On powwow grounds a baseball diamond often sat near a brush arbor. Reservations were dotted with churches and dancing lodges and sweat lodges, often side by side. Choke cherry gravy, wild turnips, and meat were supplemented with bread and ketchup.
Sometimes, though, change came too quickly, and things turned upside down for a while. Among the Osage, instant wealth created a strange culture of black maids, butlers, and chauffeurs doing the women’s work, leaving women with idle time. Gambling among many of the men became more popular than ceremony. Touring the country in limousines was more exciting than staying on the reservation.
One day Eugene accompanied Chief and Mrs Lookout to the bank in Pawhuska to get some money. As the chauffeur pulled up to the front door, the bank president emerged with a big wave and patronizing smile.
“Hello, Chief! Hello, Mrs Lookout!”
Julia, Eugene’s mother-in-law, rolled down her window and remained aloof. “We’d like to cash our checks,” she said, handing them to the bank president.
“Certainly,” the man replied seriously. He disappeared inside the bank and reappeared a few minutes later with a big stack of bills, which he handed through the rear window to Mrs Lookout. She thumbed through the stack and jerked her head up, glaring at the bank president.
“These bills are dirty!” she yelled. “I want some clean ones!” She hurled them out the window, and they went scattering across the dirt street.
“Certainly,” said the man. The chauffeur climbed out of the limo to help the bank president gather up all the bills, which he carried into the bank and replaced with a stack of crisp, new bills.
Mrs Lookout once again thumbed through the money, nodded her approval, and the Lookouts drove away. Eugene burst out laughing in the front seat.
(Banks: 1 Standingbear: 1)
Wealth can add joy and wonder to the world when it’s earned and spent nobly. When savagely earned and spent, money can create murder and mayhem, the decay of noble tradition, environmental destruction, and general suffering. I think we all know that’s true at the center of our being, but it can be frustrating as we each try to reconcile “clean money” and “dirty money” in our own way. Not an easy task!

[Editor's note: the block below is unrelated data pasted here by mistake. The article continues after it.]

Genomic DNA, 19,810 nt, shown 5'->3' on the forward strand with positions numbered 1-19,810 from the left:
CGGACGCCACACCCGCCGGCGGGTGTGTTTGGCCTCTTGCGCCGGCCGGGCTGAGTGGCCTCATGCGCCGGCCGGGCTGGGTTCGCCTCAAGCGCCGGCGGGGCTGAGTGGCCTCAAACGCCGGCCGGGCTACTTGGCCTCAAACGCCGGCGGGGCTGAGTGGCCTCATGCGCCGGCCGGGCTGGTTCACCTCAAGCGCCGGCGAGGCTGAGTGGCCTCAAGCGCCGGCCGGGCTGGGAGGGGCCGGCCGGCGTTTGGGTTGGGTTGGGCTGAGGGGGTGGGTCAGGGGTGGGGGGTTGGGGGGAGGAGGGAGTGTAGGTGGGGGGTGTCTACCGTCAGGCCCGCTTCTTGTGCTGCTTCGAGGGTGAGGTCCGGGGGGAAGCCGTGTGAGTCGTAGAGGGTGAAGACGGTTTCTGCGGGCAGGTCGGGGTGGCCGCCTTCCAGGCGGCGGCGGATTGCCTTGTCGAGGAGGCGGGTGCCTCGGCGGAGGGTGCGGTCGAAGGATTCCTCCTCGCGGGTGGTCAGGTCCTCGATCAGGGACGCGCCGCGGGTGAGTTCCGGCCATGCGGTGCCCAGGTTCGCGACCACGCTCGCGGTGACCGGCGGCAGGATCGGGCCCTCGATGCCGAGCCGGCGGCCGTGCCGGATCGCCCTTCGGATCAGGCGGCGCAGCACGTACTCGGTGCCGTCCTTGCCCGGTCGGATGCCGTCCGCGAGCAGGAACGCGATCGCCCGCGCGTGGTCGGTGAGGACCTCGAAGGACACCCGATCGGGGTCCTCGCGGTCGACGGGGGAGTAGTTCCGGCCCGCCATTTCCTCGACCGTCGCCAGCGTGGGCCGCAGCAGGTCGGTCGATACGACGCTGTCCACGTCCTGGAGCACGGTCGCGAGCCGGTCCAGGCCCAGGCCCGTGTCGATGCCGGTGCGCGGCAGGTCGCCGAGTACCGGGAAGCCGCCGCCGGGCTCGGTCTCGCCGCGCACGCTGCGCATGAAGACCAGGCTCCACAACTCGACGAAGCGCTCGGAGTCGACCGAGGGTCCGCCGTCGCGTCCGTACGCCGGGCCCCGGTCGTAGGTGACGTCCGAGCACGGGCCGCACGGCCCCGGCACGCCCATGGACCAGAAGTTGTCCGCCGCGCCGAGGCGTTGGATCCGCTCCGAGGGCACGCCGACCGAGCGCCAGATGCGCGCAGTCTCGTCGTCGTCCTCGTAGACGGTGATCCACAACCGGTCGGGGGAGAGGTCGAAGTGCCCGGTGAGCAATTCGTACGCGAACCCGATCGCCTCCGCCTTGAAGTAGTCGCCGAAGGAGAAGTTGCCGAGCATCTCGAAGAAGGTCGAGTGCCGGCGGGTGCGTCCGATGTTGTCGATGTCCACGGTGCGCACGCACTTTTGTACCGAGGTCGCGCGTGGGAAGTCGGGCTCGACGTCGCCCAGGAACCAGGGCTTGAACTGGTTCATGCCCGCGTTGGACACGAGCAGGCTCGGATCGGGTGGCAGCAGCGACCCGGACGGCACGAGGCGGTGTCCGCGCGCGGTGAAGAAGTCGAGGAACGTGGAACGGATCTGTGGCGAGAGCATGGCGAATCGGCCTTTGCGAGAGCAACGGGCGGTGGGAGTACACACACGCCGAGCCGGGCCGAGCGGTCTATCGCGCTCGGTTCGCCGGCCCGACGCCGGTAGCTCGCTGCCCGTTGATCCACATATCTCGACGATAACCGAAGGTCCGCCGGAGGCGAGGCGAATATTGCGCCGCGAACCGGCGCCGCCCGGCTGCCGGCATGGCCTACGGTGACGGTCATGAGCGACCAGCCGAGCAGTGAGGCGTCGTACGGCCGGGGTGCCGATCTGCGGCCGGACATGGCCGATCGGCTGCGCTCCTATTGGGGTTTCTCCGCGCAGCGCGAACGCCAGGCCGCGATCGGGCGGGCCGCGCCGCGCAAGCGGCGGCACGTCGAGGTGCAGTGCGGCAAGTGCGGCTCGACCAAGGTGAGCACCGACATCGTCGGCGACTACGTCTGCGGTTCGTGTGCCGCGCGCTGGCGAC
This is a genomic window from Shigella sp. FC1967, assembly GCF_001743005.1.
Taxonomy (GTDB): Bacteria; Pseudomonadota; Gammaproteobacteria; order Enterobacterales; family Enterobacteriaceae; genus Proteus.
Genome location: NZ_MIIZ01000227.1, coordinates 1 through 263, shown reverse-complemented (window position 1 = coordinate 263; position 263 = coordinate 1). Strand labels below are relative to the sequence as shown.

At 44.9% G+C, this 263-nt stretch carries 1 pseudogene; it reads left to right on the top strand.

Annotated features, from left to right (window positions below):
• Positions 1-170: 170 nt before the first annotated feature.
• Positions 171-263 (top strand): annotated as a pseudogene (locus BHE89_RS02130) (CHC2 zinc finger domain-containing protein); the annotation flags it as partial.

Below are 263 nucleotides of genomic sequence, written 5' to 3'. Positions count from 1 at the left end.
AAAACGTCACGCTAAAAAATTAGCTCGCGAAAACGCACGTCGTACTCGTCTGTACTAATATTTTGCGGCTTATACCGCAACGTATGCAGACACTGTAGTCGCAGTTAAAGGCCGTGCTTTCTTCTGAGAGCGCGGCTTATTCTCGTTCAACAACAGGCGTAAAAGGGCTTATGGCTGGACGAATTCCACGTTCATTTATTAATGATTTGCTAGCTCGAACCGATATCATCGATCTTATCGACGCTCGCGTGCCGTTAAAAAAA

Later in life, Mary would often repeat her mother Julia’s warning to the family, “When you go to the bank for money, be sure to always get brand new bills, not dirty, used bills.”
After the oil boom in Oklahoma, then next big bonanza for Native Americans has been the proliferation of casinos on tribal lands. Casino revenue isn’t always nobly earned (many of us carnal humans have s destructive weakness to gambling, alcohol, drugs…) but if the casino revenues are nobly used (for example, fostering services, support, and general well-being of the community) it could probably be considered “clean money” well spent.
Later in Eugene’s own life, after the death of his son George (pictured below in 1974, the year he died) and after Eugene’s estrangement from his wife Mary, he would often visit his daughter-in-law Barbara and her second husband, Dr Arthur Hoge. He’d usually bring his granddaughter Meg a gift, spend a month or two with the family, and always create a canvas painting as a gift before leaving on his next adventure.
George Standingbear, the son of Eugene and Mary, was raised mostly by black and Hispanic nannies. Eventually he was sent to the Oklahoma Military Academy, and through the years he grew bitter by the fact that the other boys got to go home for the holidays while he was often stuck at school because his parents were off traveling around the country.
Finally, here’s a portrait that Eugene gave to his granddaughter Meg for her graduation.
Since the Black Hills gold rush, the Trail of Tears, and the Osage murders, has white Uncle Sam eased up in his ruthless quest for riches? Some might argue that he’s simply moved on to the oil-rich Middle East for the time being. Now he demonizes “Arab terrorists” instead of “Indian savages”… whatever it takes to steal their wealth. Uncle Sam certainly has his noble side, but this is not the way.
(More to come… )